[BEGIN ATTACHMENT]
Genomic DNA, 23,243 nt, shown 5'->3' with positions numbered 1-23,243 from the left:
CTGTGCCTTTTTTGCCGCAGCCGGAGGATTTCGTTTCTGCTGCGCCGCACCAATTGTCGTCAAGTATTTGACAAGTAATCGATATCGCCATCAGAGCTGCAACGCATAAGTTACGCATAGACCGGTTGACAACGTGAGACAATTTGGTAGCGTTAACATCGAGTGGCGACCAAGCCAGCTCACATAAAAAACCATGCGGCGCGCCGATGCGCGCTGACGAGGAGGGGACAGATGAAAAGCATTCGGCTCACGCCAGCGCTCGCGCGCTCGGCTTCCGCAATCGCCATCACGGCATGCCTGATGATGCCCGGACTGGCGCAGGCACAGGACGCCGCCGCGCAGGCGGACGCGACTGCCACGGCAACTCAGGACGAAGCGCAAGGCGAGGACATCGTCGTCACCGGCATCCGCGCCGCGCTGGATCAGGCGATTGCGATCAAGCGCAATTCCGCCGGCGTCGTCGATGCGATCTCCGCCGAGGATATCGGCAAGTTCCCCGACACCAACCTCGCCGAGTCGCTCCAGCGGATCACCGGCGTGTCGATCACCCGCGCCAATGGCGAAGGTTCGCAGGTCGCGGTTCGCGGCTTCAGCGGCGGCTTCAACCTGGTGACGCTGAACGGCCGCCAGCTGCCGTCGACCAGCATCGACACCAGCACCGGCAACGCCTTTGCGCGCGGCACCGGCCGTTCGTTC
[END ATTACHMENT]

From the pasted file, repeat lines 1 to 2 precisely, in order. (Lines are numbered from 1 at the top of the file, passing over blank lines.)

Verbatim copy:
Genomic DNA, 23,243 nt, shown 5'->3' with positions numbered 1-23,243 from the left:
CTGTGCCTTTTTTGCCGCAGCCGGAGGATTTCGTTTCTGCTGCGCCGCACCAATTGTCGTCAAGTATTTGACAAGTAATCGATATCGCCATCAGAGCTGCAACGCATAAGTTACGCATAGACCGGTTGACAACGTGAGACAATTTGGTAGCGTTAACATCGAGTGGCGACCAAGCCAGCTCACATAAAAAACCATGCGGCGCGCCGATGCGCGCTGACGAGGAGGGGACAGATGAAAAGCATTCGGCTCACGCCAGCGCTCGCGCGCTCGGCTTCCGCAATCGCCATCACGGCATGCCTGATGATGCCCGGACTGGCGCAGGCACAGGACGCCGCCGCGCAGGCGGACGCGACTGCCACGGCAACTCAGGACGAAGCGCAAGGCGAGGACATCGTCGTCACCGGCATCCGCGCCGCGCTGGATCAGGCGATTGCGATCAAGCGCAATTCCGCCGGCGTCGTCGATGCGATCTCCGCCGAGGATATCGGCAAGTTCCCCGACACCAACCTCGCCGAGTCGCTCCAGCGGATCACCGGCGTGTCGATCACCCGCGCCAATGGCGAAGGTTCGCAGGTCGCGGTTCGCGGCTTCAGCGGCGGCTTCAACCTGGTGACGCTGAACGGCCGCCAGCTGCCGTCGACCAGCATCGACACCAGCACCGGCAACGCCTTTGCGCGCGGCACCGGCCGTTCGTTC